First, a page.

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l r i G n ca i r e m A Exhibition catalogue includes an interviews with photographers

Colm McCarthy Liz Mares Sebrina Fassbender


Photographs by:

Design by:

Colm McCarthy info@colmmccarthy.net

Mandana Ahmadvazir designer@viewfinder.org.uk

Liz Mares liz@lizmares.com

Also available as a colour, e-publication: www.viewfinder.org.uk/shop

Sebrina Fassbender sady_lin@yahoo.com Published by: Curated by: Kathleen Brey kathleen@viewfinder.org.uk

Viewfinder Photography Gallery 52 Brixton Village London SW9 8PS

Interviews by: Laura Berman lauraberman@live.co.uk

www.viewfinder.org.uk

Kathleen Brey kathleen@viewfinder.org.uk

Š The artists and authors. The views expressed in this publication are not necessarily the views of the publisher or the editors.

Edited by: Laura Berman lauraberman@live.co.uk

First published February 2011


Interview with: Colm McCarthy by Laura Berman and Kathleen Brey

• How did you gain access to the environments and places that you photograph? The bulk of “American Girl” was shot in my apartment in Madison, Wisconsin, mostly in my bathroom. My apartment was large, empty and filled with floor-to-ceiling windows, so it made a natural studio. I was going through a painful separation and I was broke, so I didn’t really have a choice as to where to shoot. I think it worked out quite well, photographically anyway. • How do you feel when you take photographs of this nature? I enjoy working with the human form- portraiture and the nude in particular. I view the nude as an extension of portraiture. It adds a vulnerability and openness to the subject, which I think is more important to the actual act of taking the picture, rather than the picture itself. It seems to remove the subject’s mental barriers. Frees them up. Makes them more honest. It’s not so much the nudity itself that I look for in a picture. It’s the tilt of a head, a facial expression, how the hands are positioned. And it’s very much about the eyes. It’s all portraiture to me. • Are your photographs honest if they use some kind of staging? Is any photograph honest? It’s merely an image of the photographer’s interpretation of what he/she sees through the lens, after all. Every photograph is artificial and staged to some extent and subject to the photographer’s interference during and after taking it. Photoshop just adds a whole other layer of dishonesty. I think that’s wonderful, as long as the image isn’t harmful, exploitative or an outright lie. As long as it tells a story, or conveys a mood, or extracts an emotional response from the viewer. • Was your relationship with the subjects affected in any significant way because of your gender? I don’t think so. Everyone involved seemed to understand what I was trying to convey with the project, even if I didn’t. I still don’t. It starts out with guns and cigarettes and whiskey, then just descends into a sort of detached sadness. In retrospect, I think all of these images are probably self-portraits about my own sense of isolation and loneliness at the time. But no-one wants to see pictures of me looking morose on a toilet, and if they do then I don’t want to meet them. • How much of the girls’ emotions came through in the photographs? Did you feel like you were directing them to act a certain way, or do they assume their own personalities? I gave very vague directions: ‘How do you feel when you’re alone?’; ‘You’ve just come back from a date you’d been looking forward to for days and it was shit, and it’s 3 a.m’; ‘You're thinking "What's the point?"’. These might seem alright on paper but verbally they’re terrible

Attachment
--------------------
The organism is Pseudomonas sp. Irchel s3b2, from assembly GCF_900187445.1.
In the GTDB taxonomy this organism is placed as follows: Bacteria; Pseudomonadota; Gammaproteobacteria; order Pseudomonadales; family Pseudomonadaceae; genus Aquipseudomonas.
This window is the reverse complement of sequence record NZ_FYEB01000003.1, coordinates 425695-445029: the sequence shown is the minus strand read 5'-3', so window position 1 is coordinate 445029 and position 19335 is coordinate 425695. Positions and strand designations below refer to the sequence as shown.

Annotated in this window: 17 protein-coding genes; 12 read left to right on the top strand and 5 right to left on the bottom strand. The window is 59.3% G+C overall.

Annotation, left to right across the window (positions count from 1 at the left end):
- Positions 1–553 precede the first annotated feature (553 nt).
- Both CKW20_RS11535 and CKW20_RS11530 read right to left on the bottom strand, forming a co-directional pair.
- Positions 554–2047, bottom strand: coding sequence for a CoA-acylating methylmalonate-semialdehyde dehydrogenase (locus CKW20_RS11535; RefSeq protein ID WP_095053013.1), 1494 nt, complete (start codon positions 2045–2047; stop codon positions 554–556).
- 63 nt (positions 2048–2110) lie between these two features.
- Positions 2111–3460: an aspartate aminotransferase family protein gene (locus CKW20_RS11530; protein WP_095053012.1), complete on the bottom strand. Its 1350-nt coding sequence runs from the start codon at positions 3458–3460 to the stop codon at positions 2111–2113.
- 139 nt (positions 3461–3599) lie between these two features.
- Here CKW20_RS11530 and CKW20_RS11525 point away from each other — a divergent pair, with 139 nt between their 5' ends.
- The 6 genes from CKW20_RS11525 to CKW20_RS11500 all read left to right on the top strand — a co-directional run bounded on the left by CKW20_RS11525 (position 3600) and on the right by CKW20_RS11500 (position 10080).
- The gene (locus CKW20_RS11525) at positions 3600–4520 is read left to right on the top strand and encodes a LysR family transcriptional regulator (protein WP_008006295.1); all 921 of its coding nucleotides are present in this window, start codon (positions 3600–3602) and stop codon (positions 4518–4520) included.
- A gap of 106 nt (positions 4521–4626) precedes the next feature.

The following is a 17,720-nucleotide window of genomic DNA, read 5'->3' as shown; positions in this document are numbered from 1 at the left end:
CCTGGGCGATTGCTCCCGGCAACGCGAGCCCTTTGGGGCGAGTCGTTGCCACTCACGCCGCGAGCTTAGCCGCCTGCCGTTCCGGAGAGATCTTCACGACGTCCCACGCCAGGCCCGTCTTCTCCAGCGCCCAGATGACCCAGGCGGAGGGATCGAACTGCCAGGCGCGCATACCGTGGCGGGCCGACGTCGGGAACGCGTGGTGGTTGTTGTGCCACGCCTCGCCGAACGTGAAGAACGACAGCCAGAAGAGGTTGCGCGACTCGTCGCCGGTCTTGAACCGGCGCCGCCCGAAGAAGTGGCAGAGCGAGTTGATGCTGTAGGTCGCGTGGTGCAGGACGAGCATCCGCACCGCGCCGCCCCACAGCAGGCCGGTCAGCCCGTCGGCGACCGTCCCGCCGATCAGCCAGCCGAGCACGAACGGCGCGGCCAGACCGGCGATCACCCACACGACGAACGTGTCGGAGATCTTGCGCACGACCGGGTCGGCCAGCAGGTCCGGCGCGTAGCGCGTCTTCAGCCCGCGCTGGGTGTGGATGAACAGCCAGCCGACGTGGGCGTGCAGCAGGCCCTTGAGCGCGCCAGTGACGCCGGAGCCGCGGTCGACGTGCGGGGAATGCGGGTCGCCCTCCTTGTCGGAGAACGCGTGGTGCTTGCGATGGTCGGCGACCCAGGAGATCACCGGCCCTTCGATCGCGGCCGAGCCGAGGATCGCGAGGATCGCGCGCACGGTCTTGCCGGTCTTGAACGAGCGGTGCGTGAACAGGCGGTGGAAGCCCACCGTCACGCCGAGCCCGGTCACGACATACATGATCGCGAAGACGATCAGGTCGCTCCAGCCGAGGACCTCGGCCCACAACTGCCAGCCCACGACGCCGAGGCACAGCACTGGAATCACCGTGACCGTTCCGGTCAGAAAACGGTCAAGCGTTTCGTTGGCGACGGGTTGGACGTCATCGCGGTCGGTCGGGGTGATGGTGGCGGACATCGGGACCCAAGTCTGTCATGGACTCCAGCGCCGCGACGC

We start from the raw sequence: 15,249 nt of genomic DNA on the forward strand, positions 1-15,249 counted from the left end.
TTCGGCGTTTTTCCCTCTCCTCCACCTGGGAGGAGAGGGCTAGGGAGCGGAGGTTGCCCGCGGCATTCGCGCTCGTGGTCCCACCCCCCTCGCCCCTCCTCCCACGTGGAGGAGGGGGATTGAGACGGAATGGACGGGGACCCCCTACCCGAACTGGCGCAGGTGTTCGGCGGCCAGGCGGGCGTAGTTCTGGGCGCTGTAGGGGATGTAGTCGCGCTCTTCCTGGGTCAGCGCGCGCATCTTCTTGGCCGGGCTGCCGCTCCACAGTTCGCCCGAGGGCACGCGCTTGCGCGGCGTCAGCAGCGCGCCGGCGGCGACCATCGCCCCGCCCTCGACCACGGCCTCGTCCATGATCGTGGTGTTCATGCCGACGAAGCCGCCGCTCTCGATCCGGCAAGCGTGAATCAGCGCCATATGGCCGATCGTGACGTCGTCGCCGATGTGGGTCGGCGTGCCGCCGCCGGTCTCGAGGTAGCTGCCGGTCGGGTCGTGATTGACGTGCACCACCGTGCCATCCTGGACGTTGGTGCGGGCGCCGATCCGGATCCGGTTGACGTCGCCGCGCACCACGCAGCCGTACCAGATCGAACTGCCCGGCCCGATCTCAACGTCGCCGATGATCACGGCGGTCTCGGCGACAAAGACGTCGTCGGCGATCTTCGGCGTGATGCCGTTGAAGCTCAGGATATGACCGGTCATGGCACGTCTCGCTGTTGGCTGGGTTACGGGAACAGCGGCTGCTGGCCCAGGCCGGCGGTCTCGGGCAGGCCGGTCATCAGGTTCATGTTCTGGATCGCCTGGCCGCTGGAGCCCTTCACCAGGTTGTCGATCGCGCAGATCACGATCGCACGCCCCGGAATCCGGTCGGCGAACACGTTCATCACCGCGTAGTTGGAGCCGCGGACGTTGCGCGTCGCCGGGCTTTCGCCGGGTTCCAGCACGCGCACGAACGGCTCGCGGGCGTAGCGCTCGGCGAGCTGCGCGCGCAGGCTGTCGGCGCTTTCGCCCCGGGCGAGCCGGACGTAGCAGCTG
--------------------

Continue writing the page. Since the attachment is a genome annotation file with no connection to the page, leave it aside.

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Directions. But that’s what I gave them. That, and no nudity, which I think actually made it more difficult for them to “act” for me. However the work is all very much collaborative; the emotions are theirs. • Do you think American women are empowered or exploited by sexuality? I think it’s a bit of a double-edged sword, probably. 6

• Is this different for American women in particular? I don’t think so. I think it’s quite universal, in the western hemisphere anyway. Perhaps women in other countries view American women as more brash and headstrong and spoiled. But America's a hard country to be a person in, and it can only be harder to be a woman. • The female nude is perhaps one of the most popular subjects for art making throughout history. Do you think of yourself working in that tradition of employing the female form as subject matter? I view the nude as an extension of portraiture. I feel the subject’s nudity adds an openness and honesty, brought about by the mere fact that they are totally exposed and vulnerable. And that’s what appeals to me. The nude tends to be poorly done for the most part. It can come across as exploitative, or titillating, or voyeuristic, or shocking, or just plain boring. It’s a very difficult medium to work in. I see my work more as portraiture. A portrait where sometimes the subject also happens to be naked. It’s that vulnerability I look for. I photograph both men and women. But mostly women, due to the simple fact that it’s extremely difficult to find men willing to model for my style of photography. I don’t think they like to be seen as vulnerable. Women don’t seem to share that problem. I modeled for a friend once. It was a horrible experience. Not so much that I was naked, but that I felt totally helpless and at their mercy. I can understand why men are reluctant to work with me. • Is there beauty to be found in your subjects? I hope so. I think people look at their most beautiful when they’re a little sad. • Do you feel that your photographs serve as document of an event or idea, or are they more about conveying your own ideas on a particular subject? My work tends to be highly stylized and contrived. For me it’s about telling a story or conveying an emotion, rather than documenting something. I see myself in all of them. I’ve managed to project myself into them. They’re all self-portraits, in a way.


Colm McCarthy www.colmmccarthy.net

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How do women see themselves when they’re alone. What sort of toll does it take on the inner self in order to perpetuate the societal expectations of the outer self? I have tried to take this sense of disenchantment and disconnection and then manipulate the image until it resembles a picture from a fashion magazine which, I feel, emphasises the disconnect even further. They are cold, removed and heavily stylized. Beautiful, yet steeped in a harsh ugliness.